It is possible to measure the ratio of the different radioactive parent isotopes and their daughter isotopes in a rock, but the ratios are not dates or ages.The dates must be inferred based on assumptions about the ratios.If certain things are known, it is possible to calculate the amount of time since the parent isotope began to decay.For example, if you began with 1 gram of carbon-14, after 5,730 years you would be left with 0.50 g and only 0.25 g after 11,460 years.Despite the fact that there are many scientific problems with radiometric dating, there is a more significant problem.
Even the use of isochron dating, which is supposed to eliminate some initial condition assumptions, produces dates that are not reliable.
However, there are many methods that can be used to determine the age of the earth or other objects.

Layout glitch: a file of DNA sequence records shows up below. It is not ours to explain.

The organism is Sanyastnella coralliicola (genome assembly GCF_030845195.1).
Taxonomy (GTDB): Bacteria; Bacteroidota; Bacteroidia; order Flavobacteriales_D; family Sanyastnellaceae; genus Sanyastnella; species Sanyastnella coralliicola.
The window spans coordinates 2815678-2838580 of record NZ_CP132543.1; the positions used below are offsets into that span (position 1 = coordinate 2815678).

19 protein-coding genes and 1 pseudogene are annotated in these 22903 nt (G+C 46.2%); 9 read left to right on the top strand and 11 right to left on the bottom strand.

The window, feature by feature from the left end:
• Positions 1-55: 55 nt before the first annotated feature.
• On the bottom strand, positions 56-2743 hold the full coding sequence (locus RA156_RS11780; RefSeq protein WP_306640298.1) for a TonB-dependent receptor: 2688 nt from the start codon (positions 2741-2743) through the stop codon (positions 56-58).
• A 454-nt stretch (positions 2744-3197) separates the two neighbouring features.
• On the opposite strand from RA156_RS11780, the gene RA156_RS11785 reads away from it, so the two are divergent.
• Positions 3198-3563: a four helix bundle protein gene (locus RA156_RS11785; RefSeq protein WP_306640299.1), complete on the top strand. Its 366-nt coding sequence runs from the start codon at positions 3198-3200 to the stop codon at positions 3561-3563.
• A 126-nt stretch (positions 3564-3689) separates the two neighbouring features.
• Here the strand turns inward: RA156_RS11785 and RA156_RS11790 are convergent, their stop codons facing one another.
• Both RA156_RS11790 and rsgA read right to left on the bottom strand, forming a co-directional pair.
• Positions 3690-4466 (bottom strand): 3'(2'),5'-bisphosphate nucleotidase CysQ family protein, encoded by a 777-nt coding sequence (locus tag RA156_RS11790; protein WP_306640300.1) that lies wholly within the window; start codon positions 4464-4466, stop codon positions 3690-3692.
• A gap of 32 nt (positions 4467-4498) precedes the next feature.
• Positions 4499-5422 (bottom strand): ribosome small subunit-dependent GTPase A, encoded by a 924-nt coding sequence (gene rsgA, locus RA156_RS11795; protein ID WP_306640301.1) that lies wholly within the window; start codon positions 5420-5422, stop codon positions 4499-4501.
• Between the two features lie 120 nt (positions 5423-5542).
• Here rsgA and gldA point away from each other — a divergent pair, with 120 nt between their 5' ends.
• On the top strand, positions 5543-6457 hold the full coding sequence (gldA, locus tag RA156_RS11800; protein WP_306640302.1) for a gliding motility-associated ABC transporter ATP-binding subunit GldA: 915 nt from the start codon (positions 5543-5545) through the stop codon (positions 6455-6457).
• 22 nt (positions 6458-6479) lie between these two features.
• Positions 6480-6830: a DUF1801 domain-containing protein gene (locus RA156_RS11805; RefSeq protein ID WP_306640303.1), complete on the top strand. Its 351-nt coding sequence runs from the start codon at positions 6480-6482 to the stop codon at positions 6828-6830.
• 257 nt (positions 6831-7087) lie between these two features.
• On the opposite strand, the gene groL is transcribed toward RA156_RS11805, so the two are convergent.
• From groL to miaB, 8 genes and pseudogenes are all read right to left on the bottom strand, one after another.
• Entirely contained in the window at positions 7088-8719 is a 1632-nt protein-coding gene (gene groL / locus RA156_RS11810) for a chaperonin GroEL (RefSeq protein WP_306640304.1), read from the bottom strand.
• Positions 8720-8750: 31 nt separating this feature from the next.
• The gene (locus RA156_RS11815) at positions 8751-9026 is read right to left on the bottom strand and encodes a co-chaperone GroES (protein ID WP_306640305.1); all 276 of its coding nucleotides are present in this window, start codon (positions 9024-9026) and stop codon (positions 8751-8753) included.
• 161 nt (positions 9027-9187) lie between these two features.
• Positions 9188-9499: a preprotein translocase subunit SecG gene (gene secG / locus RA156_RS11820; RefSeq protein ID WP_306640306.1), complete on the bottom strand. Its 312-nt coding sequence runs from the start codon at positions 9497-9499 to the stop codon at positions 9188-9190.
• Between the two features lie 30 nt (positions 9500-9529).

The textbooks focus on relative dating, based on the layering of the rocks, and radiometric dating.
The claimed “fact” that decay rates have always been constant is actually an inference based on a uniformitarian assumption.
It is true that radioisotope decay rates are stable today and are not largely affected by external conditions like change in temperature and pressure, but that does not mean that the rate has always been constant.
Far from being data, these dates are actually interpretations of the data.